Leaving no one behind

Sunday, Aug 8, 2021, 08:08 AM | Source: Pursuit

Michael-Shawn Fletcher

Every year, the 9th of August marks the International Day of the World’s Indigenous Peoples.

First announced by the United Nations in 1994, the day aims to raise awareness and protection of the rights of the world’s Indigenous populations.

The day aims to raise awareness of the rights of the world’s Indigenous populations. Picture: UN Photo/Rick Bajornas

The International Day of the World’s Indigenous Peoples also recognises the achievements and contributions that Indigenous people make to improve world issues – like social equity and environmental degradation.

There are more than 476 million Indigenous peoples living in 90 countries across the world, making up 6.2 per cent of the global population.

Indigenous peoples are the holders of a vast diversity of unique cultures, traditions, languages and knowledge systems. They have a special relationship with their lands and hold diverse concepts of development based on their own worldview and priorities.

The removal and suppression of Indigenous rights to access and manage their territories have, in many places, had disastrous consequences for both Indigenous people and their lands.

Indigenous self-governance

In Australia, systemic discrimination sees disproportionate incarceration and inequity across a range of social indicators for Aboriginal people. At the same time, catastrophic wildfires and accelerating rates of species extinction are linked to the dispossession and removal of Aboriginal people from territories.

Similar issues impact other Indigenous people and their territories across the globe.

Indigenous peoples are the holders of unique cultures, traditions, languages and knowledge systems. Picture: UN Photo/Tim McKulka

There’s an urgent need for Indigenous self-governance and the incorporation of Indigenous and local knowledge into all sectors of society if we are to address the social and environmental issues facing many parts of the globe today.

When able, Indigenous peoples demonstrate extraordinarily good governance. Examples range from the Haudenosaunee in North America to the National Congress of Australia’s First Peoples.

Despite this, many Indigenous peoples still come under the ultimate authority of central governments who exercise control over their lands, territories and resources.

The inability of Indigenous people to access their lands and the cultural and economic wealth they hold exposes them disproportionately to changing political agendas and whims.

This year’s International Day of the World’s Indigenous Peoples’ theme is “leaving no one behind: Indigenous peoples and the call for a new social contract”.

It’s a day that offers a chance for us all to recognise and celebrate the power of Indigenous knowledge systems and elevate the extraordinary accomplishments of Indigenous peoples across the Earth.

A brave new world

Put simply, a social contract is an implicit agreement among the members of a society to cooperate for social benefits.

Many Indigenous peoples still come under the authority of central governments who have control over their lands. Picture: UN Photo/Kibae Park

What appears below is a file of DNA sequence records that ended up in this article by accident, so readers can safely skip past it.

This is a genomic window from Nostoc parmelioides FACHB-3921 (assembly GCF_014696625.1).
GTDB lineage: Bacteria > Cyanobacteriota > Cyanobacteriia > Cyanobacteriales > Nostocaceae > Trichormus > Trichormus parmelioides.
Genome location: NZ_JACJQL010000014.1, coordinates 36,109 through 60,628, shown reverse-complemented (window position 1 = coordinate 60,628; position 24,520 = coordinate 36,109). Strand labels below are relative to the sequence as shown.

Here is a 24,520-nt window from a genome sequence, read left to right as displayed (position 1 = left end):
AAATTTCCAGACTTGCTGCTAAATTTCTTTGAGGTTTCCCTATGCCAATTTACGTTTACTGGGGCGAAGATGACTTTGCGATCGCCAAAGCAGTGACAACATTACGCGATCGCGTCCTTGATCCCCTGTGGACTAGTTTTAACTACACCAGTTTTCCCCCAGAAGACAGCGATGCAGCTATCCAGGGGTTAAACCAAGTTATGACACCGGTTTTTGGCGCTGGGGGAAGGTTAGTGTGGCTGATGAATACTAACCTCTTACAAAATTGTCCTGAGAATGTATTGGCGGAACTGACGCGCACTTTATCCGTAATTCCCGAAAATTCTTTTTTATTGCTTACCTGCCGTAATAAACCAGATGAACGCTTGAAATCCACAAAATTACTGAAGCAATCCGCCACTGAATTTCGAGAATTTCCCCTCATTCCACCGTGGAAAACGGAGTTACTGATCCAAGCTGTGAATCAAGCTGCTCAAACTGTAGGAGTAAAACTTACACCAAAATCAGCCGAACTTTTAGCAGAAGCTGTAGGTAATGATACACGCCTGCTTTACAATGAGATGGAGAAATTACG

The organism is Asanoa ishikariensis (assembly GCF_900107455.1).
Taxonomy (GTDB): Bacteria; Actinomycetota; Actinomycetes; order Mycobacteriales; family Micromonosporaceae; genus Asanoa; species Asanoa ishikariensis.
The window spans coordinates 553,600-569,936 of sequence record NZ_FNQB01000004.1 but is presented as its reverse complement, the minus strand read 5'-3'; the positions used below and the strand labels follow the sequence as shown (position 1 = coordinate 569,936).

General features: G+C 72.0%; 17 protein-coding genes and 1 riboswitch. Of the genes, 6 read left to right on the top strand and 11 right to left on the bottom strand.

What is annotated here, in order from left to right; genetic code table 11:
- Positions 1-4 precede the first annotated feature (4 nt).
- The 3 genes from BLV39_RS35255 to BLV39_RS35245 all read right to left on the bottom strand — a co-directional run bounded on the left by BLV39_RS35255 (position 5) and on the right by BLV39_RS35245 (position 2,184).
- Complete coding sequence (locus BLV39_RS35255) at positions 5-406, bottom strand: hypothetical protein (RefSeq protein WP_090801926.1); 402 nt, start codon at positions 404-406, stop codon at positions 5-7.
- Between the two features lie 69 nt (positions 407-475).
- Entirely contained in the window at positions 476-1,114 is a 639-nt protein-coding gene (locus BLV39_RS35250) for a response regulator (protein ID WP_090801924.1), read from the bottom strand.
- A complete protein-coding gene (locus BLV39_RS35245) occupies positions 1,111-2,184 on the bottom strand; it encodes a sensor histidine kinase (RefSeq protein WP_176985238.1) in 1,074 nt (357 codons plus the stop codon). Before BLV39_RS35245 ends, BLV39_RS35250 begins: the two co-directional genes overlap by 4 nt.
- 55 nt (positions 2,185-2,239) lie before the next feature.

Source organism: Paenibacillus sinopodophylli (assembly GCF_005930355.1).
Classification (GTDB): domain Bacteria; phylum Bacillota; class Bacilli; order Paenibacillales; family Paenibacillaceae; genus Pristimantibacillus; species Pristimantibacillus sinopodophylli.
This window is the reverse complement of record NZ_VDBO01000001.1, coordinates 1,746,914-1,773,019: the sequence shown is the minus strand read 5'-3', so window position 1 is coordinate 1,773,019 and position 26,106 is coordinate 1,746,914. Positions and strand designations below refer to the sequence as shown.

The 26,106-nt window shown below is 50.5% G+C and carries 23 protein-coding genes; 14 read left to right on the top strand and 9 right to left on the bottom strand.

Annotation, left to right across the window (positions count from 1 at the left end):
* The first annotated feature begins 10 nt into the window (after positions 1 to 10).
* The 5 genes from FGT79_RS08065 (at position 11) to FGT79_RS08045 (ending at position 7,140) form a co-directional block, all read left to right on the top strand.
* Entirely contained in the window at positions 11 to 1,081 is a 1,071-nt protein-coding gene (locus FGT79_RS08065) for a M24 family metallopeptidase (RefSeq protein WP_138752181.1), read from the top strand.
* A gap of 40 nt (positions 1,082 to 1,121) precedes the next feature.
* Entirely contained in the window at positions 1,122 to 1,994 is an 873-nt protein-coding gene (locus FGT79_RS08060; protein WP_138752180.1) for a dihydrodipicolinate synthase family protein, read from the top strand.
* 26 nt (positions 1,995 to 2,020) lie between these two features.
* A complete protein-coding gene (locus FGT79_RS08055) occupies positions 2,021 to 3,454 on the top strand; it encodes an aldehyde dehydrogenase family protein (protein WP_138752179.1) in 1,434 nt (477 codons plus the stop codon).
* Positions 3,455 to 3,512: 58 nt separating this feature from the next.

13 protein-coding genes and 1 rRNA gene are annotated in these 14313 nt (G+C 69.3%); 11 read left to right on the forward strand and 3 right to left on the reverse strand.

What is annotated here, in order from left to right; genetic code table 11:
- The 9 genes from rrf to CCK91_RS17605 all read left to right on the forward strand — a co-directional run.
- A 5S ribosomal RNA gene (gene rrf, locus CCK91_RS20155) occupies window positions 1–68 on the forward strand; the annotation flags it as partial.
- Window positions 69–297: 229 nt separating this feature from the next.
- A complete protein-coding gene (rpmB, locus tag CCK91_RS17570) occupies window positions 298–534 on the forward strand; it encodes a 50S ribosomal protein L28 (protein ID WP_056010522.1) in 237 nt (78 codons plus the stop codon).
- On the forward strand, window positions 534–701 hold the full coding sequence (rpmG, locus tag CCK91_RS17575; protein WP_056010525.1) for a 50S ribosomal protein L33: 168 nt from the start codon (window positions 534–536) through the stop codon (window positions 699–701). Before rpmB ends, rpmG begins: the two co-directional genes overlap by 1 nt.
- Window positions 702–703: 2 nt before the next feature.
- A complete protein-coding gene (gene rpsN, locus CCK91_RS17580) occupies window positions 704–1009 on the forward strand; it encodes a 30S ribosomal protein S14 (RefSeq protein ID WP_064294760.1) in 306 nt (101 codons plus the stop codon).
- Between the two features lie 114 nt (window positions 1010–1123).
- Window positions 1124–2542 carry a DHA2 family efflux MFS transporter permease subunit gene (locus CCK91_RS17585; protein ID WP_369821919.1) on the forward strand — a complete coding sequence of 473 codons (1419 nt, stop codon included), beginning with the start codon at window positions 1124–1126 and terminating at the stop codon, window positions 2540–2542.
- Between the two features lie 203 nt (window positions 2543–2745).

More explicitly, the social contract assumes that individuals have consented to give up some of their liberties, recognising the authority of a government over them in exchange for protection of their remaining rights or maintenance of the social order.

Indigenous people, it can be argued, were never included in the social contract and this is reflected in the systems of oppression that continue to deny the rights and social equity of Indigenous people today.

The new social contract must recognise Indigenous people and be based on genuine participation and partnership between all people. It must recognise that the rights of Indigenous peoples’ right to participate in decision-making is key to achieving reconciliation between Indigenous peoples and others.

That Indigenous peoples have the capacity to self-govern is undoubtable.

Indigenous people are engaged in almost every societal pursuit. Indigenous peoples have the skill, expertise and knowledge to broadly manage our social affairs within the fabric of today’s society and the capacity to transform the way we live and operate in the world.

Nowhere else on Earth is this the case more so than in Australia. Here, the oldest continuing cultures on Earth have shaped the very ground we walk on.

The Australia of today is radically different to the Australia before people arrived more than 68,000 years ago. The very essence of what it is to be an Australian is the product of Aboriginal management and our knowledge systems are integral to living on this continent.

That Indigenous peoples have the capacity to self-govern is undoubtable. Picture: Getty Images

The Safe Operating Procedure (SOP) for living on this continent is held within Indigenous knowledge systems. These are systems that hold the key to understanding and actualising how to safely thrive on this continent into the future

How to care for the land so it will care for us. How to navigate the rhythms of this very non-European environment, both socially and environmentally.

How to record and accumulate knowledge so that we are an adaptable and responsive society that harnesses the potential of our place, instead of engaging in warfare against it.

This year, the Indigenous Knowledge Institute will host its Inaugural International Day of the World’s Indigenous Peoples symposium on Monday 9th August. This annual event will allow the breadth of Indigenous Knowledge to take centre stage at the University. We aim to celebrate Indigenous Knowledge in its many forms and how it is drawn into policy and education spaces. For more information and bookings, visit: https://indigenousknowledge.unimelb.edu.au/events/international-day-of-the-worlds-indigenous-peoples-symposium

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